On the same day the prime minister announced a slew of sweeping measures to prevent non-essential travel and curb the spread of more infectious variants of COVID-19, Winnipeg’s airport released the final earnings report for a year marred by the pandemic.
All service to and from “popular sun destinations” in the Caribbean and Mexico has been suspended until the end of April, and any flights coming to Canada — passenger, private, charter and from the U.S. — will land at only four airports: in Vancouver, Toronto, Calgary and Montreal.
Travellers are ordered to quarantine in a government-approved hotel for up to three days — at their own expense — as they await the results of a COVID-19 test taken at the airport. That could cost more than $2,000 per person, Prime Minister Justin Trudeau told reporters from the steps of Rideau Cottage Friday.
Those with positive tests will isolate in designated government facilities, while those with negative results can serve the rest of their two-week quarantine at home, said Trudeau. All travellers will also require another swab on Day 10, and airlines will help arrange the return of customers currently on a trip.
“We all agree that now is just not the time to be flying,” said Trudeau, adding Air Canada, WestJet, Sunwing and Air Transat are all on board with the new directives. “By putting in place these tough measures now, we can look forward to a better time when we can all plan those vacations.”
For Manitoba, that means the closest airport to fly into the province from overseas will be thousands of kilometres away, either in Alberta or Ontario. And it appears there will be no international outgoing flights either because of the new announcement.
The measures particularly affect departures and arrivals from Minnesota, which have been the only regularly scheduled international flights to Winnipeg from the U.S. Twin Cities of Minneapolis–Saint Paul since the onset of the pandemic.
“But more than that,” said Barry Rempel, CEO and president of the Winnipeg Airports Authority, “even domestic air travel will likely be gridlocked because of this — which means even more losses for us.”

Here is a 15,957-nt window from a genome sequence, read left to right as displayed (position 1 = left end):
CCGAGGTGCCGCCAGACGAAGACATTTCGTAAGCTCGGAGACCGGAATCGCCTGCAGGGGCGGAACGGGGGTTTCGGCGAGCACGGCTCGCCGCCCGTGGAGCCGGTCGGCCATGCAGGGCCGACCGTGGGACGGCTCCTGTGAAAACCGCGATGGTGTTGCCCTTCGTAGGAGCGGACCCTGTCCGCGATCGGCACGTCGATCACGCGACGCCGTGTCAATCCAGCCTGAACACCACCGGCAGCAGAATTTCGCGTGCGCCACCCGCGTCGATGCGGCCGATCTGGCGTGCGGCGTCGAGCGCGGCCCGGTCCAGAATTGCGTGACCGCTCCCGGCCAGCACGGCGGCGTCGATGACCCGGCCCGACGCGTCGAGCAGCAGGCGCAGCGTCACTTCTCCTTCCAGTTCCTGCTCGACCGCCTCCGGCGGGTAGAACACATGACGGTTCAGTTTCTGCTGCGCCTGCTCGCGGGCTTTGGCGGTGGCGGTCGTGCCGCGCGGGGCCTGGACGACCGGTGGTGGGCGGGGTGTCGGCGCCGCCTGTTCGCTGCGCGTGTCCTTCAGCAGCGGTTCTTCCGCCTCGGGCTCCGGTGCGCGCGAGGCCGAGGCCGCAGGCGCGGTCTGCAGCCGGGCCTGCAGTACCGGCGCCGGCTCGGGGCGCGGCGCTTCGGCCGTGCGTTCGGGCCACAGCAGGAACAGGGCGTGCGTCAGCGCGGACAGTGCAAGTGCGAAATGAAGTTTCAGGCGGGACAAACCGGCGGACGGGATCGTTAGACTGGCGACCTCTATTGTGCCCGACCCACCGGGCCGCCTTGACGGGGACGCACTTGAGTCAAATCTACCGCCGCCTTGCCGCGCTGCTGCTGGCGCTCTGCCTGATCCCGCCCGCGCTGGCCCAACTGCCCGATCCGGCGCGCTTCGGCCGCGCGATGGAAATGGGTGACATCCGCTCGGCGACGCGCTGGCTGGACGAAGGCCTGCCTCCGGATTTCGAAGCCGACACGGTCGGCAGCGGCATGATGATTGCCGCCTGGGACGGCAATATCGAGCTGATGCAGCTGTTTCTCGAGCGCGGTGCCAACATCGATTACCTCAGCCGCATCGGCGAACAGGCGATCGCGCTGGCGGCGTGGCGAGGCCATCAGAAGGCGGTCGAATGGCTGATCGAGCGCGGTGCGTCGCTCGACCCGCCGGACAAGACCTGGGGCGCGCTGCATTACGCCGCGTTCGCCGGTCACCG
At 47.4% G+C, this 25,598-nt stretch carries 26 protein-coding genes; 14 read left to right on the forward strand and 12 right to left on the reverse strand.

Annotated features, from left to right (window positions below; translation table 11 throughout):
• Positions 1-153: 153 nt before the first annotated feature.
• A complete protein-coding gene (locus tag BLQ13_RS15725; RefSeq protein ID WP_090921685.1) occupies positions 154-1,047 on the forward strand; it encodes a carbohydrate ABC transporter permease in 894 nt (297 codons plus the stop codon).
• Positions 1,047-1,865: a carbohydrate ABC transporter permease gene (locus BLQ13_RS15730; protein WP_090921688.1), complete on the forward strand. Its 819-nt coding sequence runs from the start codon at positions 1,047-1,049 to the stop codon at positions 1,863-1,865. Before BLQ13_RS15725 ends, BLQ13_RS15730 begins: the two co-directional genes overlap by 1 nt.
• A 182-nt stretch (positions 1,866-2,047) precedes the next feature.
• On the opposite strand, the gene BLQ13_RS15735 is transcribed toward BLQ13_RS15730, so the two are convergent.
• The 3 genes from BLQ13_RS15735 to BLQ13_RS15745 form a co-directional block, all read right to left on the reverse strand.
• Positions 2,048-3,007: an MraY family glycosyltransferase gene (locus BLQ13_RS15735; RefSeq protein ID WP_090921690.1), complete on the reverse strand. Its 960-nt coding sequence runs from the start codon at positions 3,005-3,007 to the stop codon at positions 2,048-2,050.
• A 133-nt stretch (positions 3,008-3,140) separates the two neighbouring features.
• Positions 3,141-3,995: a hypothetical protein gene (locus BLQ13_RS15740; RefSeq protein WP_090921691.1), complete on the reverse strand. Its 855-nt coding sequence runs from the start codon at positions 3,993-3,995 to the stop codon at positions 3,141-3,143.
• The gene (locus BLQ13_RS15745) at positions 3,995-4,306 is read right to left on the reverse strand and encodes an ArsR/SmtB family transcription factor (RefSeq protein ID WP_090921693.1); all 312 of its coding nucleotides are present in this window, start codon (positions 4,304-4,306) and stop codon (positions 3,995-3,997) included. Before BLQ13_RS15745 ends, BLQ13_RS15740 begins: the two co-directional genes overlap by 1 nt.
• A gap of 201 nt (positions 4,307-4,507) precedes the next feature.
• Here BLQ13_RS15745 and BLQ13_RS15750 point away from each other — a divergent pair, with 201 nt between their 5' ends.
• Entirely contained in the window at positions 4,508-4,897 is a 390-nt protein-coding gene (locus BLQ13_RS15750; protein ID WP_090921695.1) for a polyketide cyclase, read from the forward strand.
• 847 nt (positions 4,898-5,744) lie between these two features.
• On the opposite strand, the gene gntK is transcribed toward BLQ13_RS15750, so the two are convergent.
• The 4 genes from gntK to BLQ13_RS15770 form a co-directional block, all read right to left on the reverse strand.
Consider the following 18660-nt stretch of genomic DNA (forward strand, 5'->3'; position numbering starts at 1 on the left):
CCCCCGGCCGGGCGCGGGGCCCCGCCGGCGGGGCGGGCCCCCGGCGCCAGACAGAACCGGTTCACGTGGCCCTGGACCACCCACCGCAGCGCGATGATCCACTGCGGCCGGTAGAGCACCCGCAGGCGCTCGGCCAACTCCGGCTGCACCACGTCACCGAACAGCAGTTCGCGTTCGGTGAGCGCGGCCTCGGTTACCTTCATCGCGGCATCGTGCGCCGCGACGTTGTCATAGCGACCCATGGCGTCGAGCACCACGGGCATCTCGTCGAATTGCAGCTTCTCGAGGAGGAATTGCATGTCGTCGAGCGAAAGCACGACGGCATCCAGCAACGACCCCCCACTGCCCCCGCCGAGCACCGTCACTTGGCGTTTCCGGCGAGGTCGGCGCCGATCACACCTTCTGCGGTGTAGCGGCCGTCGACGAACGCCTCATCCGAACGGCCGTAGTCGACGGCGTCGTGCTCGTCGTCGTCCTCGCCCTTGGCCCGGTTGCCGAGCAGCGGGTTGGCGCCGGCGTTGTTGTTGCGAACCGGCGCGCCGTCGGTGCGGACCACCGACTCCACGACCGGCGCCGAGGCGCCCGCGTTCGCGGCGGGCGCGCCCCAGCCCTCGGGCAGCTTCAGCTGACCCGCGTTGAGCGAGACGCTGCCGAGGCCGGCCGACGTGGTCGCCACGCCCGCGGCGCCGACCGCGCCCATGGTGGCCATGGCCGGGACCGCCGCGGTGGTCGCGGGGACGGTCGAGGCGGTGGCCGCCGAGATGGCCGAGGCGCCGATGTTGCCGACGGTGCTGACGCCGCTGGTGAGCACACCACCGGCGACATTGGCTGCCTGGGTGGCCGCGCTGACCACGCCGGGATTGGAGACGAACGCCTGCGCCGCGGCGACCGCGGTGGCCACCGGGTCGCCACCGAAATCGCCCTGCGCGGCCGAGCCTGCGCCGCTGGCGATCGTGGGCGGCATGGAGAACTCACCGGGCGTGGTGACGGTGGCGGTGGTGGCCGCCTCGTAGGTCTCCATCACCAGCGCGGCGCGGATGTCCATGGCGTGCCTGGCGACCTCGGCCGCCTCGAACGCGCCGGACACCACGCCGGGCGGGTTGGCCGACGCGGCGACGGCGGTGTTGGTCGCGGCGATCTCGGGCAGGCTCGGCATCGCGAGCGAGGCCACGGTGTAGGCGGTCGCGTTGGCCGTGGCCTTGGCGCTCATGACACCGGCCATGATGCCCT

On Friday, the WAA’s fourth-quarter results showed an 86.6 per cent plunge in passenger traffic. The airport said its earnings before interest, depreciation and taxes were $1.7 million in the fourth quarter of 2020. That’s compared to 2019, when the unaudited consolidated revenue was $33.9 million in the same period.
“Of course, we all want that safety aspect of things, nobody’s arguing that. But we were never really consulted on any of this,” Rempel told the Free Press. “What makes you think it’s any different isolating and getting tested in Toronto than it is in Winnipeg?”
Immediately after Trudeau’s announcement, Rempel said he heard from local hotels surrounding the airport who are “ready and eager” to become quarantine sites. He said he’s disappointed none of that was considered by the federal government.
“We have no idea what comes next,” said Rempel. “Shutdowns and closures are understandable, but where’s the plan? The feds have really told us nothing.”
Abby Gananendran had a layover in Winnipeg on a flight from Montreal to Calgary when he heard the news. “I’m just flying in for the weekend, and I’m definitely in favour of this,” he said, as he waited in line at an airport restaurant.
“The fact is, I’ve been seeing all my friends in Cancun and these other beachy places all over my Instagram for months,” he said. “They’re living their best lives, and I guess now the government’s finally saying, sorry, it’s still a pandemic.”
Gananendran suspects they will “continue living their best lives” and stay at those sunny destinations. “They’ve got nothing to lose, so why not ‘work from home’ from Mexico?” he said.
Winnipeg travel agent Christine Ward says she understands why the stringent measures might be the only way to ground passengers like that, who have been finding ways around previous restrictions.
“I haven’t had a single customer domestically or internationally since March,” said Ward, who used to have around 400 regular clients per year with at least a dozen more that were seasonal, prior to the pandemic. Those numbers, she added, are on par with several other top travel advisers in the country.
“I know that any inkling of travel that could have happened will definitely be halted just when people hear about that $2,000 hotel charge.”
Aviation experts say the measures are likely to trigger bankruptcies in Canada’s airline sector and force permanent closures for years to come.
Airline bookings had already dropped significantly this month after Ottawa announced travellers entering Canada would have to provide proof of a negative COVID-19 test prior to departure. The drop in demand prompted airlines to cut more routes and staff, with Air Canada laying off 1,700 workers this month.
Robert Kokonis, director of consulting firm AirTrav Inc. said he’s disheartened by the lack of aid with Friday’s announcement.
“It’s the nail in the coffin,” said Kokonis. “This will definitely finish off hundreds of jobs, if not thousands, across the country.”
The new measures go into effect Feb. 3, at 10:59 p.m. CST.
Temur Durrani, Local Journalism Initiative Reporter, Winnipeg Free Press